North of the San Francisco Bay Area, hundreds of miles of breathtaking California coastline stretch up to the Oregon border. These more remote coastal areas are often overlooked by travelers. Find out why families should venture off the beaten path and head north to the Mendocino Coast with kids for a family-friendly getaway full of trains, hikes, and beaches.
Mendocino County with kids in Northern California may not seem like the obvious choice for a family vacation. The area is best known as a couples getaway destination for active baby boomers. The quiet rugged coastline is hundreds of miles from any theme park. The road to get there is slow and winding, a source of far too many “are we there yets” from underage backseat drivers. But one look a the vast expanse of sea and sky that made even my hard-to-impress 8-year-old’s jaw drop, and we knew we had found a magical family destination.
Mendocino County abuts California’s Lost Coast, a stretch of isolated coastline in the extreme northern part of the state stretching into Humboldt County. The only population centers in the area are the “big city” of Fort Bragg and the Village of Mendocino (1980s TV watchers may recognize Mendocino as fictional Cabot Cove from Murder She Wrote). While these cities are not quite “lost” themselves, the vibe is much slower and more relaxed than elsewhere in Northern California. Mendocino County’s isolation makes it an ideal destination for a vacation of hiking, beach time, and outdoor adventures.
Getting to the Mendocino Coast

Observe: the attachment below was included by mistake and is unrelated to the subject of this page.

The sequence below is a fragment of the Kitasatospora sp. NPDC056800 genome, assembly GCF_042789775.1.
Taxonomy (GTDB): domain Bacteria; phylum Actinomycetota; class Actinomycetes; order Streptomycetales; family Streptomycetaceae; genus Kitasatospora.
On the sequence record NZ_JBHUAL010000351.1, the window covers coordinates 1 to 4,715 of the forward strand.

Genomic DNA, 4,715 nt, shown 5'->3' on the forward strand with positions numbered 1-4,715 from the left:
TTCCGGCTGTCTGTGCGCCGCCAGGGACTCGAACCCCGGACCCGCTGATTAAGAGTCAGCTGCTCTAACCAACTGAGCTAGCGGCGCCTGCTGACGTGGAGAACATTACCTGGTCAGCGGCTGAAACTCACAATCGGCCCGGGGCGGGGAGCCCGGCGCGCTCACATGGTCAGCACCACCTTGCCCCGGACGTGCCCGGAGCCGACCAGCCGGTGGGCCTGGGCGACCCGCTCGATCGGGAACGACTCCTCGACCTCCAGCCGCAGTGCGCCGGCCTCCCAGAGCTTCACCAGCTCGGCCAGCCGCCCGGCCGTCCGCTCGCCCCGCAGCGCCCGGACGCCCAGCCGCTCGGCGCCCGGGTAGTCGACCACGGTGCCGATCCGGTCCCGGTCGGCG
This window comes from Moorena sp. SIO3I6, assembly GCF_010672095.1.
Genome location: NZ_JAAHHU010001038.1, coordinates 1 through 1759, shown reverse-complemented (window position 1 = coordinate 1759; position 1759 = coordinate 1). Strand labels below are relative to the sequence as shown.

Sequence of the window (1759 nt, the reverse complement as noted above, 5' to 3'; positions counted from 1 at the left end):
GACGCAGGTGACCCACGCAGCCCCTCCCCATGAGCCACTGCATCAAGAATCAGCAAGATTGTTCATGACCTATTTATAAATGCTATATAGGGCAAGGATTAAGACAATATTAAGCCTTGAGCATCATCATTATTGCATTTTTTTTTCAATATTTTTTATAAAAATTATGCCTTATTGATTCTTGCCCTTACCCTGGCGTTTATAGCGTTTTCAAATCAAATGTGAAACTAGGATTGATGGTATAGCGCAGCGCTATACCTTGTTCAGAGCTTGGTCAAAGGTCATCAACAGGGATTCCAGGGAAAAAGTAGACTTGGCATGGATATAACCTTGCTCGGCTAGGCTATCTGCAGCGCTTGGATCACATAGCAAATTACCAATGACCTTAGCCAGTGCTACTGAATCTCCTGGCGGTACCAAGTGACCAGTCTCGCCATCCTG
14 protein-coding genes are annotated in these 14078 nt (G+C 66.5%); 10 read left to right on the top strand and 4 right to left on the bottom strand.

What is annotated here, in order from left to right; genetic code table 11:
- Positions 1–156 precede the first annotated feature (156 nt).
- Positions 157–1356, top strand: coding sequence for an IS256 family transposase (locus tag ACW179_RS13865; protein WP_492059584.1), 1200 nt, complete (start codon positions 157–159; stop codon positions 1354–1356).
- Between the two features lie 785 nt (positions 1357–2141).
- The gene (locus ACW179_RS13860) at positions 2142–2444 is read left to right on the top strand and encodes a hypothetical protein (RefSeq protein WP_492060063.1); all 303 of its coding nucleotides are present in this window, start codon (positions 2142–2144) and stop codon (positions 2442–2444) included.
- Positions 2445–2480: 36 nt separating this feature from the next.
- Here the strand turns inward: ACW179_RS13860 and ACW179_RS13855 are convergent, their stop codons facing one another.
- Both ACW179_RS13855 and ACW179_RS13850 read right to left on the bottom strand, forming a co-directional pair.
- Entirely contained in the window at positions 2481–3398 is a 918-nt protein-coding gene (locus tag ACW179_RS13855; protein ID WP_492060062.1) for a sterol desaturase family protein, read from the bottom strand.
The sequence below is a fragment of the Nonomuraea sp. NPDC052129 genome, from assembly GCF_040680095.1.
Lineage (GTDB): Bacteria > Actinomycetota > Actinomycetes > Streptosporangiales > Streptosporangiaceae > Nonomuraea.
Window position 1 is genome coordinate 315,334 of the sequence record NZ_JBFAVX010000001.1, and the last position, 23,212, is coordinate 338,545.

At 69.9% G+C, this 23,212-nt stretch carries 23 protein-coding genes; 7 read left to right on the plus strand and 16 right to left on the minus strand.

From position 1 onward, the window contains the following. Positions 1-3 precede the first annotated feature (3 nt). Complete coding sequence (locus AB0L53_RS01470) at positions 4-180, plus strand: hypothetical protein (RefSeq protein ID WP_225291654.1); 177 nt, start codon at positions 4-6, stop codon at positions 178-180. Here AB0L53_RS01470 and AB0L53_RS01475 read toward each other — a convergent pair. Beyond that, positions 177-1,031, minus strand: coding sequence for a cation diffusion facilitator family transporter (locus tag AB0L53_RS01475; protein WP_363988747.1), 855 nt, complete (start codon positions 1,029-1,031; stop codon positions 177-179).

Making one’s way to the Mendocino Coast is both half the fun but also half the challenge. The region is about 3 and 1/2 hours from the San Francisco Bay Area. Traffic through Marin and Sonoma Counties on the busy Highway 101 corridor, however, can often mean slow progress. For travelers coming from the Bay Area, I would suggest leaving after evening rush hour or mid-morning on weekdays. Saturday and Sunday mornings, however, will often present serious wine country traffic.
Once travelers pass through Sonoma wine country, the drive gets interesting. Highway 128, the main route to the coast, is narrow and full of switchbacks and curves in many places. If you or your children get motion sick, take some Dramamine or use acupressure bands to handle this portion of the trip. Because we left in the evening, our kids slept through this part of the drive on the way to the coast. Luckily, they were not bothered on the return either.
For visitors looking to reach Mendocino by air, choices are slim. The closest commercial airport is in Sonoma County (STS), which means travelers still have the long and winding drive along Highway 128. Bay Area airports like OAK or SFO or even Sacramento (SMF) may also be viable alternatives with more frequent or cheaper flights.
Things to Do with Kids on the Mendocino Coast
After conquering the coastal drive, the payoff is a number of family-friendly and fairly inexpensive activities that can easily fill a long weekend or more.
The top attraction for kids in the area is undoubtedly the Skunk Train. The Skunk Train is a historic logging train that is now one of the most popular train rides on the West Coast. The name comes from the smelly exhaust from some of the vehicles used on the line over the years.
The train offers a one hour route called the Pudding Creek Express. This train leaves from downtown Fort Bragg and slowly chugs into the redwoods before heading in reverse back to the coast. A longer four-hour route is available starting inland at Willits. The railroad offers special holiday themed rides during the Halloween and Christmas seasons.
Mendocino Coast Model Railroad and Navigation Company
After hopping off the Skunk Train, train-loving kiddos need only take a few more steps to see another worthy Mendocino County attraction. A model train club has set up shop next door (admission is included with your Skunk Train ticket) with the most impressive model train display my family has ever seen. The scenes depict Northern California’s rich logging history that was the area’s main industry for many generations.
Mendocino Botanical Gardens